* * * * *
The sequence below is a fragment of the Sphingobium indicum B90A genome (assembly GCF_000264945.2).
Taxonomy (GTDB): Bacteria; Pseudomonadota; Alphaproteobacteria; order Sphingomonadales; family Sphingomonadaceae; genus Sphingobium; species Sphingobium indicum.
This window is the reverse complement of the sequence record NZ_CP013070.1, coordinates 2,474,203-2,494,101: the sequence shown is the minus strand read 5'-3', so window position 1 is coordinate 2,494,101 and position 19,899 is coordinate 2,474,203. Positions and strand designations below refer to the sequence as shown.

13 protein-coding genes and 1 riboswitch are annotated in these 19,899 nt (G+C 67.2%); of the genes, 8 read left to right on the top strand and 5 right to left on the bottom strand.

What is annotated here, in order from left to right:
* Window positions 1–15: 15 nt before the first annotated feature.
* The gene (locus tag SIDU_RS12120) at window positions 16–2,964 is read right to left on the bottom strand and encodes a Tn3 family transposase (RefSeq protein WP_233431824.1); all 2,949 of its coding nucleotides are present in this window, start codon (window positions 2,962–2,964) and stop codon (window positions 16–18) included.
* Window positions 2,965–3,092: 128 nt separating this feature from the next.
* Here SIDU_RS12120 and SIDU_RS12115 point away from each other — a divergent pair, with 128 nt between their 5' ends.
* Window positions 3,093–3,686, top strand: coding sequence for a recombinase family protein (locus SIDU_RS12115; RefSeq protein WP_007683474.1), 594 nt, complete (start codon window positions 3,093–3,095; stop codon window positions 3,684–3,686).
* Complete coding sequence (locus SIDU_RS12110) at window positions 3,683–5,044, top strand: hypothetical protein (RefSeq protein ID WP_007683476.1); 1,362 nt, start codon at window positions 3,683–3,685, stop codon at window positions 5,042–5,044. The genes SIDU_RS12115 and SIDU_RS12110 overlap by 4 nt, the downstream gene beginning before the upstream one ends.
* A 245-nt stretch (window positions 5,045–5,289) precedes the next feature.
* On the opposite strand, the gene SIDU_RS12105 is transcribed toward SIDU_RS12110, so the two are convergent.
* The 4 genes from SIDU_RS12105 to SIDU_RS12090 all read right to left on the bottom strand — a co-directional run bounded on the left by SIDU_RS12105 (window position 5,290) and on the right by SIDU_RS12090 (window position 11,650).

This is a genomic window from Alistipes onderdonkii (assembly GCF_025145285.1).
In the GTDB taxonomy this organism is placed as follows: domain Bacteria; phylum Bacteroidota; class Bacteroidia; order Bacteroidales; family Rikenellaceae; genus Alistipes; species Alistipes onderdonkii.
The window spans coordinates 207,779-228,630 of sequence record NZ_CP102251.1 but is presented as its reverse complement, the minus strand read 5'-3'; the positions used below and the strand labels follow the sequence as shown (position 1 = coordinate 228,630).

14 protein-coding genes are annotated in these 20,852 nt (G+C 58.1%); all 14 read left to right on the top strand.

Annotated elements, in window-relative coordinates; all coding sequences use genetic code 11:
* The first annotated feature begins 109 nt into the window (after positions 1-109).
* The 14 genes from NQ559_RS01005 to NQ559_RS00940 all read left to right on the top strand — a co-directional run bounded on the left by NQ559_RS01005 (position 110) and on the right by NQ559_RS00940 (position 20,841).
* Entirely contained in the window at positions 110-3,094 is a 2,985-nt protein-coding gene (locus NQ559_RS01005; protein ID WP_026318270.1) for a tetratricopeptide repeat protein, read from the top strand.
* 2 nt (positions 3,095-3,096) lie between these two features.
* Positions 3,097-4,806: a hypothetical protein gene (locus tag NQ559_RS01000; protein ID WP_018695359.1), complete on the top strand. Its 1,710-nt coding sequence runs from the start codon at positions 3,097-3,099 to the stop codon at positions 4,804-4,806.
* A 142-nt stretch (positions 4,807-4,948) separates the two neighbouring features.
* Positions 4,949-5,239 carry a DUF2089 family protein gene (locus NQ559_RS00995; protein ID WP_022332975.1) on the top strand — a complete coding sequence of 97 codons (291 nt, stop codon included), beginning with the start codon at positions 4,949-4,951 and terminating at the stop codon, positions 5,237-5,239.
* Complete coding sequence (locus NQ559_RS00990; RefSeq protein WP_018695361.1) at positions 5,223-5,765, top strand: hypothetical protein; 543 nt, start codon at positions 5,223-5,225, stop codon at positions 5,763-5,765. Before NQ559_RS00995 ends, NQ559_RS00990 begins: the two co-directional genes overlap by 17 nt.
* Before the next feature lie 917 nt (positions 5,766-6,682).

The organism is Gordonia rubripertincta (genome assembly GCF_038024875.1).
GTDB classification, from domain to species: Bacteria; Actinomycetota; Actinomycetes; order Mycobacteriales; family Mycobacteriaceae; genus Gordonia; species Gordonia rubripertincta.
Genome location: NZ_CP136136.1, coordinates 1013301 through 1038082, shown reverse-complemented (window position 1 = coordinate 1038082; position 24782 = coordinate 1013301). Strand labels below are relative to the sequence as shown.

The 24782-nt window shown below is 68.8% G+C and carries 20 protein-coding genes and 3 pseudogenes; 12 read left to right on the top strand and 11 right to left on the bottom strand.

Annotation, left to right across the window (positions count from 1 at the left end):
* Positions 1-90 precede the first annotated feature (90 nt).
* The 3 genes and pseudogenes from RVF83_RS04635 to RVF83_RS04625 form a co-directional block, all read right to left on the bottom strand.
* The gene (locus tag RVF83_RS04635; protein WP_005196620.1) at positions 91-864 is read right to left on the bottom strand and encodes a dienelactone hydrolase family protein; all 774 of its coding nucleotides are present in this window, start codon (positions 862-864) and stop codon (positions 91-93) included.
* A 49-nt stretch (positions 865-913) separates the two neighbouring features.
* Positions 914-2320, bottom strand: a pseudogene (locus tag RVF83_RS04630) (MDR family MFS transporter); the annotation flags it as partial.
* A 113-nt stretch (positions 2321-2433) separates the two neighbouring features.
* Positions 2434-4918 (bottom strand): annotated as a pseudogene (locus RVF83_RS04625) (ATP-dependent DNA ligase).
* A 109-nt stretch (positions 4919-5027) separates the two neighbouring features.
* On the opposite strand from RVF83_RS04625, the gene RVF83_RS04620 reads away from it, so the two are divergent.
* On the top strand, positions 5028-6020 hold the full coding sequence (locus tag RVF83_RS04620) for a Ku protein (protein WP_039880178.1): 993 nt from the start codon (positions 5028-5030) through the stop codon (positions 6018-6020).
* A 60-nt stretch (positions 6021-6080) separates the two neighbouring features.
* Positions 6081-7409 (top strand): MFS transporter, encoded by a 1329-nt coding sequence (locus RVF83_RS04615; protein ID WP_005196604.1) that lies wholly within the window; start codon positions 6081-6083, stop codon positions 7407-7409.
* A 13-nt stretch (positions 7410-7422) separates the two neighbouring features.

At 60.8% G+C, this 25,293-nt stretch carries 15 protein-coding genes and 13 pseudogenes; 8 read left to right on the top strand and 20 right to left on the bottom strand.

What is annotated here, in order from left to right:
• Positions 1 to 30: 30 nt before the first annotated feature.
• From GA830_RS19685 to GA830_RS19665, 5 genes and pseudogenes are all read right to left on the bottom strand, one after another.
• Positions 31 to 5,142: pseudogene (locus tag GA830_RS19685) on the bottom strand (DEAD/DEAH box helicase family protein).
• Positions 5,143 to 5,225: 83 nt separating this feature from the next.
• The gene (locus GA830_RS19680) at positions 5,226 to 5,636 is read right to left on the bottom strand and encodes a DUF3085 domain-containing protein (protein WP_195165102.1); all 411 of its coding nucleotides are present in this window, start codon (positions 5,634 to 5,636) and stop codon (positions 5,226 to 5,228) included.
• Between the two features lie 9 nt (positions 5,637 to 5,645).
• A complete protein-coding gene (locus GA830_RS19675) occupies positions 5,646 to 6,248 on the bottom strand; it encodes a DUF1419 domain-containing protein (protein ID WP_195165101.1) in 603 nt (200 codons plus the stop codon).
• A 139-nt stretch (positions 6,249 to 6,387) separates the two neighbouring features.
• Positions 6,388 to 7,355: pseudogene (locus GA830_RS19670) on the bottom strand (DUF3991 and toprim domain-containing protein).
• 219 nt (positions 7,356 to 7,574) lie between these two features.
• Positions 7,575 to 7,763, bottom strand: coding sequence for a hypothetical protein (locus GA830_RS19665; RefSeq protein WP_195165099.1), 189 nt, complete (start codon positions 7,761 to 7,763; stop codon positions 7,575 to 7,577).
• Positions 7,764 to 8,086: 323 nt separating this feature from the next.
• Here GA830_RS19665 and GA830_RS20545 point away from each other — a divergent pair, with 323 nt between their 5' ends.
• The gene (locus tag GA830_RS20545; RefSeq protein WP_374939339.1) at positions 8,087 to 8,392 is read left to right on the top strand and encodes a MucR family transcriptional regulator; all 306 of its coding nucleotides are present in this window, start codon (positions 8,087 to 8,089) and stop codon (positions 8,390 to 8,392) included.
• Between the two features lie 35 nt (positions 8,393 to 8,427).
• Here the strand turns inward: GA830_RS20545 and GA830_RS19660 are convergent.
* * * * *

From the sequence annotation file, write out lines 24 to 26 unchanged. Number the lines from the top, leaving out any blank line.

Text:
* Positions 3,097-4,806: a hypothetical protein gene (locus tag NQ559_RS01000; protein ID WP_018695359.1), complete on the top strand. Its 1,710-nt coding sequence runs from the start codon at positions 3,097-3,099 to the stop codon at positions 4,804-4,806.
* A 142-nt stretch (positions 4,807-4,948) separates the two neighbouring features.
* Positions 4,949-5,239 carry a DUF2089 family protein gene (locus NQ559_RS00995; protein ID WP_022332975.1) on the top strand — a complete coding sequence of 97 codons (291 nt, stop codon included), beginning with the start codon at positions 4,949-4,951 and terminating at the stop codon, positions 5,237-5,239.